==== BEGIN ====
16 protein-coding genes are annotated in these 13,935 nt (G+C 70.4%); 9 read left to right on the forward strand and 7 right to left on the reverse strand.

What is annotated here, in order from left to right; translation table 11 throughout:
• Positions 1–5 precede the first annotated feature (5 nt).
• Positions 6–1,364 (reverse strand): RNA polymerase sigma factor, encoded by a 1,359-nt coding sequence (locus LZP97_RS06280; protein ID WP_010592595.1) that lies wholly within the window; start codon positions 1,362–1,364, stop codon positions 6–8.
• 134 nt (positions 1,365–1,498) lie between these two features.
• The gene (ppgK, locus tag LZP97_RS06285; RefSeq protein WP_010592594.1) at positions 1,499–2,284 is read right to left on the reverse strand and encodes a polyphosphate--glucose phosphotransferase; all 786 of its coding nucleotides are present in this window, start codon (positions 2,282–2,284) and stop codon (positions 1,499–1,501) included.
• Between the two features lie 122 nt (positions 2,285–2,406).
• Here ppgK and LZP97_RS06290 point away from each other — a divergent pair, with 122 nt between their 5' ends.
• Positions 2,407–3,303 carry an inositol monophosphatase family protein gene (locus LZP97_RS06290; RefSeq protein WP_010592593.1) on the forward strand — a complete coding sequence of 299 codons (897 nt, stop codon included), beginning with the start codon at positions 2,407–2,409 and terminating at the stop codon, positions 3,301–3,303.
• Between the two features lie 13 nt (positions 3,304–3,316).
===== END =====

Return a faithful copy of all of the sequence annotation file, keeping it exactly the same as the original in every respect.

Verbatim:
16 protein-coding genes are annotated in these 13,935 nt (G+C 70.4%); 9 read left to right on the forward strand and 7 right to left on the reverse strand.

What is annotated here, in order from left to right; translation table 11 throughout:
• Positions 1–5 precede the first annotated feature (5 nt).
• Positions 6–1,364 (reverse strand): RNA polymerase sigma factor, encoded by a 1,359-nt coding sequence (locus LZP97_RS06280; protein ID WP_010592595.1) that lies wholly within the window; start codon positions 1,362–1,364, stop codon positions 6–8.
• 134 nt (positions 1,365–1,498) lie between these two features.
• The gene (ppgK, locus tag LZP97_RS06285; RefSeq protein WP_010592594.1) at positions 1,499–2,284 is read right to left on the reverse strand and encodes a polyphosphate--glucose phosphotransferase; all 786 of its coding nucleotides are present in this window, start codon (positions 2,282–2,284) and stop codon (positions 1,499–1,501) included.
• Between the two features lie 122 nt (positions 2,285–2,406).
• Here ppgK and LZP97_RS06290 point away from each other — a divergent pair, with 122 nt between their 5' ends.
• Positions 2,407–3,303 carry an inositol monophosphatase family protein gene (locus LZP97_RS06290; RefSeq protein WP_010592593.1) on the forward strand — a complete coding sequence of 299 codons (897 nt, stop codon included), beginning with the start codon at positions 2,407–2,409 and terminating at the stop codon, positions 3,301–3,303.
• Between the two features lie 13 nt (positions 3,304–3,316).